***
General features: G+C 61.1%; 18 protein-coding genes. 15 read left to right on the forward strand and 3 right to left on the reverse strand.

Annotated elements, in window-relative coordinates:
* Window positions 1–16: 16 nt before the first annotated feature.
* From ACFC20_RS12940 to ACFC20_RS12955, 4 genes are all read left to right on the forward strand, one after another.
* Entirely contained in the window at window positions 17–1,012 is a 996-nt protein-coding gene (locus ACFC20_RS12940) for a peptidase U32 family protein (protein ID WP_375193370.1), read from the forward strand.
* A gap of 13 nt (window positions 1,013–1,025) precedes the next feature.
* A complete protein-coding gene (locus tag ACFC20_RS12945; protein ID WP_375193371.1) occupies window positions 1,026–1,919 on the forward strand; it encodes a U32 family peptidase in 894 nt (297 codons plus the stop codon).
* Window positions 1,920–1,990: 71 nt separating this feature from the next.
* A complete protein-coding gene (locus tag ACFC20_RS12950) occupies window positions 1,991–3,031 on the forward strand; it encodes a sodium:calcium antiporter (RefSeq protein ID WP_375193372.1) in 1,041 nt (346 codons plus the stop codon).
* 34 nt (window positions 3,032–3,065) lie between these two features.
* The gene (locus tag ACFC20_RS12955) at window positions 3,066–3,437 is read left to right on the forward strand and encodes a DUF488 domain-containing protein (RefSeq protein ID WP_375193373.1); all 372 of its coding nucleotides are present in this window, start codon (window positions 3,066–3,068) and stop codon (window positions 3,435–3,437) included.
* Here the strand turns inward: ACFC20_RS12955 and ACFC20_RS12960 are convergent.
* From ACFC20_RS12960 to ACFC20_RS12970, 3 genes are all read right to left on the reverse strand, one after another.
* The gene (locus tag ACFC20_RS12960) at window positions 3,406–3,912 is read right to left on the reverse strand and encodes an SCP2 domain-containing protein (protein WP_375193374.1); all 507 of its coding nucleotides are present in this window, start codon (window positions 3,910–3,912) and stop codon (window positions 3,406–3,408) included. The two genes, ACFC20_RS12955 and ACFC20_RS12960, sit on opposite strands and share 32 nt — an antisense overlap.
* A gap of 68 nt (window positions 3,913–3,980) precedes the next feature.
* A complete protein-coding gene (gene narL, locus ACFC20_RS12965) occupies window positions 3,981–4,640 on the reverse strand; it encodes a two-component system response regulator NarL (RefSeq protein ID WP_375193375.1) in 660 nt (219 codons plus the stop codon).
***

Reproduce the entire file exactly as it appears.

General features: G+C 61.1%; 18 protein-coding genes. 15 read left to right on the forward strand and 3 right to left on the reverse strand.

Annotated elements, in window-relative coordinates:
* Window positions 1–16: 16 nt before the first annotated feature.
* From ACFC20_RS12940 to ACFC20_RS12955, 4 genes are all read left to right on the forward strand, one after another.
* Entirely contained in the window at window positions 17–1,012 is a 996-nt protein-coding gene (locus ACFC20_RS12940) for a peptidase U32 family protein (protein ID WP_375193370.1), read from the forward strand.
* A gap of 13 nt (window positions 1,013–1,025) precedes the next feature.
* A complete protein-coding gene (locus tag ACFC20_RS12945; protein ID WP_375193371.1) occupies window positions 1,026–1,919 on the forward strand; it encodes a U32 family peptidase in 894 nt (297 codons plus the stop codon).
* Window positions 1,920–1,990: 71 nt separating this feature from the next.
* A complete protein-coding gene (locus tag ACFC20_RS12950) occupies window positions 1,991–3,031 on the forward strand; it encodes a sodium:calcium antiporter (RefSeq protein ID WP_375193372.1) in 1,041 nt (346 codons plus the stop codon).
* 34 nt (window positions 3,032–3,065) lie between these two features.
* The gene (locus tag ACFC20_RS12955) at window positions 3,066–3,437 is read left to right on the forward strand and encodes a DUF488 domain-containing protein (RefSeq protein ID WP_375193373.1); all 372 of its coding nucleotides are present in this window, start codon (window positions 3,066–3,068) and stop codon (window positions 3,435–3,437) included.
* Here the strand turns inward: ACFC20_RS12955 and ACFC20_RS12960 are convergent.
* From ACFC20_RS12960 to ACFC20_RS12970, 3 genes are all read right to left on the reverse strand, one after another.
* The gene (locus tag ACFC20_RS12960) at window positions 3,406–3,912 is read right to left on the reverse strand and encodes an SCP2 domain-containing protein (protein WP_375193374.1); all 507 of its coding nucleotides are present in this window, start codon (window positions 3,910–3,912) and stop codon (window positions 3,406–3,408) included. The two genes, ACFC20_RS12955 and ACFC20_RS12960, sit on opposite strands and share 32 nt — an antisense overlap.
* A gap of 68 nt (window positions 3,913–3,980) precedes the next feature.
* A complete protein-coding gene (gene narL, locus ACFC20_RS12965) occupies window positions 3,981–4,640 on the reverse strand; it encodes a two-component system response regulator NarL (RefSeq protein ID WP_375193375.1) in 660 nt (219 codons plus the stop codon).